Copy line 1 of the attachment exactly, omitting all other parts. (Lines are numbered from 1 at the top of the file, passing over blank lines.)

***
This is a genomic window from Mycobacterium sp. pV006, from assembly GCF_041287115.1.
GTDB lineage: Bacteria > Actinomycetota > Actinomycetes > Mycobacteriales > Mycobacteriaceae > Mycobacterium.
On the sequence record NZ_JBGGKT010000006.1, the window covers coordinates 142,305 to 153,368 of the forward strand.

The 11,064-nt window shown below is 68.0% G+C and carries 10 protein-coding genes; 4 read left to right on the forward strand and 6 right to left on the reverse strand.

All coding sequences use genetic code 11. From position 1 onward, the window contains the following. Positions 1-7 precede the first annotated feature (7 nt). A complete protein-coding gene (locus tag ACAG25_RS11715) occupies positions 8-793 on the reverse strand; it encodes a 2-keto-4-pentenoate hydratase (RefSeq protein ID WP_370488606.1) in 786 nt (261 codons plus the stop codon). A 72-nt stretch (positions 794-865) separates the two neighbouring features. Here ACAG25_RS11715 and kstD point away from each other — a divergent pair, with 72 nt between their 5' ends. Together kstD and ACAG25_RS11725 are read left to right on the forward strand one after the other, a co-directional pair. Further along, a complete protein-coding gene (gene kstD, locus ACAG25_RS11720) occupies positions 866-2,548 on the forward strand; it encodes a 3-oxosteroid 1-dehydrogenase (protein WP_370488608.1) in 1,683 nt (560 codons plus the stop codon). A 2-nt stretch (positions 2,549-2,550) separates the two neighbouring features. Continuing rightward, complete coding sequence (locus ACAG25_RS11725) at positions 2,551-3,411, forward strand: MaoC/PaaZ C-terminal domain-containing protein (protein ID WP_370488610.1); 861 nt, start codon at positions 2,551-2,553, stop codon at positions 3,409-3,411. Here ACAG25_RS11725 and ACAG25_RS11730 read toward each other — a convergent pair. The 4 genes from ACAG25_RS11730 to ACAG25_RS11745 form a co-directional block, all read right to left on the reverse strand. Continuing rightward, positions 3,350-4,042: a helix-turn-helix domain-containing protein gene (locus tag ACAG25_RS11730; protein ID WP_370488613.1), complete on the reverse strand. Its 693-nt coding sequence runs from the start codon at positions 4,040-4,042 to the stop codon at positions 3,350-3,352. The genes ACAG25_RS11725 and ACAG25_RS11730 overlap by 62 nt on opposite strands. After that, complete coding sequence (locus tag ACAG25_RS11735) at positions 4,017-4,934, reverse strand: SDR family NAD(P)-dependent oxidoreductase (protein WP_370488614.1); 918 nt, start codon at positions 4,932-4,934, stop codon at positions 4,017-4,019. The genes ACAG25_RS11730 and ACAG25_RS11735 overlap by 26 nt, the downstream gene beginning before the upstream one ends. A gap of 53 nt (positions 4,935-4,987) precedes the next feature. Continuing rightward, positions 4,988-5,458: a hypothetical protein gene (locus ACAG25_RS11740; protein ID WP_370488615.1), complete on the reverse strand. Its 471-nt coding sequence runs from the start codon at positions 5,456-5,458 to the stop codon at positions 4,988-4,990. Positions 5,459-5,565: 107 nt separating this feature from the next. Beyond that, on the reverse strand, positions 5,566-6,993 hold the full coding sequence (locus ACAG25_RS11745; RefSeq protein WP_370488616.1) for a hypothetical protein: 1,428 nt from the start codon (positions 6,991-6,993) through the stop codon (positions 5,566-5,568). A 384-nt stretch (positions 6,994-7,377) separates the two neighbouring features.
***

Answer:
This is a genomic window from Mycobacterium sp. pV006, from assembly GCF_041287115.1.